April 05, 2005
Querying a MySQL database with PHP - Random Quotes
Updated. Originally posted April 3, 2005.
If you are using a MySQL database and your blog is PHP enabled (see Converting to PHP), you can use PHP scripts to pull blog data from your database to add customizations to your blog. For example, say you would like to have on your sidebar a quote, randomly pulled from a selection of quotes, with a new quote displayed every time you refresh the page. You can accomplish this by creating a separate weblog for quotes, then using a simple PHP script to pull the data from your MySQL database, and using a PHP include to put the script results into your main weblog page.
PHP scripts are a level of difficulty up from Movable Type, and require careful study to understand. I recommend a book by Larry Ullman called PHP and MySQL for Dynamic Web Sites. Somehow, without reading this book, I managed to get a PHP script to work that I found somewhere on the MT forums. However, I had no idea how it worked. So after reading the book on a long airplane flight and comparing what I learned to the script I had, I created a new, simplified script to generate random quotations. There are several other, probably easier, methods to generate random quotations. The script detailed here is an example of how a PHP script that queries a MySQL database functions and should be regarded in that context.
Here is an example of the script in action. Refresh the browser to see a new quote.
Anatomy of a Simple PHP Script
Here is a PHP script that I use to generate the random quotations shown above. I will be referring to this script throughout the tutorial.
1. A few general notes
PHP scripts begin with <? or <?php. They end with ?>. By the way, if you are doing dynamic publishing with MT, you must begin your PHP script with <?php.
A semi-colon indicates the end of a statement. You can use regular line breaks to format your script so that it is easier to understand; PHP will ignore those line breaks. PHP will not ignore a semi-colon however, and will interpret it as the end of statement.
In a PHP script, variables begin with a $.
You can use Movable Type to create a new Index template that holds your PHP script. In your weblog template menu, choose create new index template. Put the script code in the template body. Name the template and create the name of the output file. I call this script "random-quote.php". Unselect the rebuild automatically option.
2. Connecting to the database
The first lines of the script connect the script to your MySQL database:
HOSTNAME, USERNAME, PASSWORD, and DATABASE_NAME are all constants that you must define at the beginning of a PHP script that connects to your database. Your Movable Type configuration script - mt.cfg - will have the database name (Database) and the user name (DBUser). The Movable Type database password file - mt-db-pass.cgi - will contain your MySQL database password. If your database resides on the same server as the PHP script you intend to run (and in most cases it does), you should be able to simply use the word "localhost". If not, you can specify the name of the server on which the database resides, e.g. tomato.he.net.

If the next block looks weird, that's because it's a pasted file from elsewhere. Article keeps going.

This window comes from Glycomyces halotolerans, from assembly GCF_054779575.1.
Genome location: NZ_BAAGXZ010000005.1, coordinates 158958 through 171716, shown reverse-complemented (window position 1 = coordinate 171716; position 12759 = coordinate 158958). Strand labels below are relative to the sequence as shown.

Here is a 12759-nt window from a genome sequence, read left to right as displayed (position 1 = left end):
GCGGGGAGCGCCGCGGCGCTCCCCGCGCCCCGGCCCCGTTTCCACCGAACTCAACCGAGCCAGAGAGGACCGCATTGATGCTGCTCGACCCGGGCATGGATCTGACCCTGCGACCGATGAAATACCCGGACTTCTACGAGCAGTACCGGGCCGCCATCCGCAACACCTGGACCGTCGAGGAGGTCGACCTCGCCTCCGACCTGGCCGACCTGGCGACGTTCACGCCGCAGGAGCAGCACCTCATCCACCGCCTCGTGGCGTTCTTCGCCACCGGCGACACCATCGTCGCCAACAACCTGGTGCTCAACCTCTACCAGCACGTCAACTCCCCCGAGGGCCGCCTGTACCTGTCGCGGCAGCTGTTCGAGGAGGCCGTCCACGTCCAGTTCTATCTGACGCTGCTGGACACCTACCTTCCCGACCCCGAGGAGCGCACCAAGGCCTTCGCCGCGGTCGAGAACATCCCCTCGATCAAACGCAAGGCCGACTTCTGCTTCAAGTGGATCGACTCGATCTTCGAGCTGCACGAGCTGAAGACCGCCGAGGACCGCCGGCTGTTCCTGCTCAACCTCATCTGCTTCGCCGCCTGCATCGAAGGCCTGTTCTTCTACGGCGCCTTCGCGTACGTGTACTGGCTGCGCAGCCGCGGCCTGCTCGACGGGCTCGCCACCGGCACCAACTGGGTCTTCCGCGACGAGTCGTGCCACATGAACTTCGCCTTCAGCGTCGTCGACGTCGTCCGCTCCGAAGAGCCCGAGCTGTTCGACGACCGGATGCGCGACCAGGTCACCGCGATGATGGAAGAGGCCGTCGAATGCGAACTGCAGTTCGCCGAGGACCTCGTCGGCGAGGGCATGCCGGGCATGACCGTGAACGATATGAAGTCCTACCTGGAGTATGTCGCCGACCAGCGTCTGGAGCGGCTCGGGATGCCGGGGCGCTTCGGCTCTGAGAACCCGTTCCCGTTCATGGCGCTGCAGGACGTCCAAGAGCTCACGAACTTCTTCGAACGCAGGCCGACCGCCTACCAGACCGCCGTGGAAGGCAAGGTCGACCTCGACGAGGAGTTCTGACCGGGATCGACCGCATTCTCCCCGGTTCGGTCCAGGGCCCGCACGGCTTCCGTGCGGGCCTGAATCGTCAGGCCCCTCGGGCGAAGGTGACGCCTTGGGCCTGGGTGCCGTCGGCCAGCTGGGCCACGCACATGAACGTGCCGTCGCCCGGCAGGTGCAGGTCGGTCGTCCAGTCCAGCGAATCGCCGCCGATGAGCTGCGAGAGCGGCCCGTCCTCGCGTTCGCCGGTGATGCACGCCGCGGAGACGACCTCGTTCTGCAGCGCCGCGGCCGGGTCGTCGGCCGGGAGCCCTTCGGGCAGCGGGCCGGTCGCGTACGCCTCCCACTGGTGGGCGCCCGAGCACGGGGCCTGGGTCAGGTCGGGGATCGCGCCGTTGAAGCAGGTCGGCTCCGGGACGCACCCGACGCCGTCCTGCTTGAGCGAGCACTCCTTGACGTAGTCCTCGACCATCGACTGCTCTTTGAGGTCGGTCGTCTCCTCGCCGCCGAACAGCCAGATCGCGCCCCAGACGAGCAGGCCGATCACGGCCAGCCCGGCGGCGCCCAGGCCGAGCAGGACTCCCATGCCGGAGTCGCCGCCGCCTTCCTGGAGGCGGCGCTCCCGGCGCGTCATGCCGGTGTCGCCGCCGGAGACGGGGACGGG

So, if my database name were mtdatabase, my username elise, my password 1234567abc, and the database were running on the same server as the script, I would write this part of the PHP script to look like:
The next variable defined, $db, will invoke the mysql_connect command to connect to the MySQL database. If the hostname, username, or password were entered incorrectly, the script will "die" and you will get the error message, "I cannot connect to MySQL".
The last line in this section uses the mysql_select_db command to select the specific database to which you want to connect.
To see if you have created this section of your script properly, end the script here, with a closing ?> tag. Run the script by pointing to the file from your browser. If it running properly, you should see a blank page. If not, you should get an error message.
3. Creating a MySQL Query Statement
MySQL responds to a set of specific commands that you can use to "query", or ask a question, of the database. (MySQL manual)
In this line we define the variable $query as the specific query we want to run on our database. In this case the query is pretty self explanatory. SELECT selects what fields we want, in our case the entry title and the entry text. FROM determines the table in the database we want, in this case the mt_entry table. WHERE is a conditional which narrows the choices. I want the entries from blog number 1 (or some other blog ID, if you have more than one blogs running on the same MT installation), and I want the entry status to be "2", which in Movable Type means "published". I would like the entries and titles returned to me in a random order, so I use the command rand() with the query command ORDER. I only want to pull up one record at a time, so my LIMIT is 1.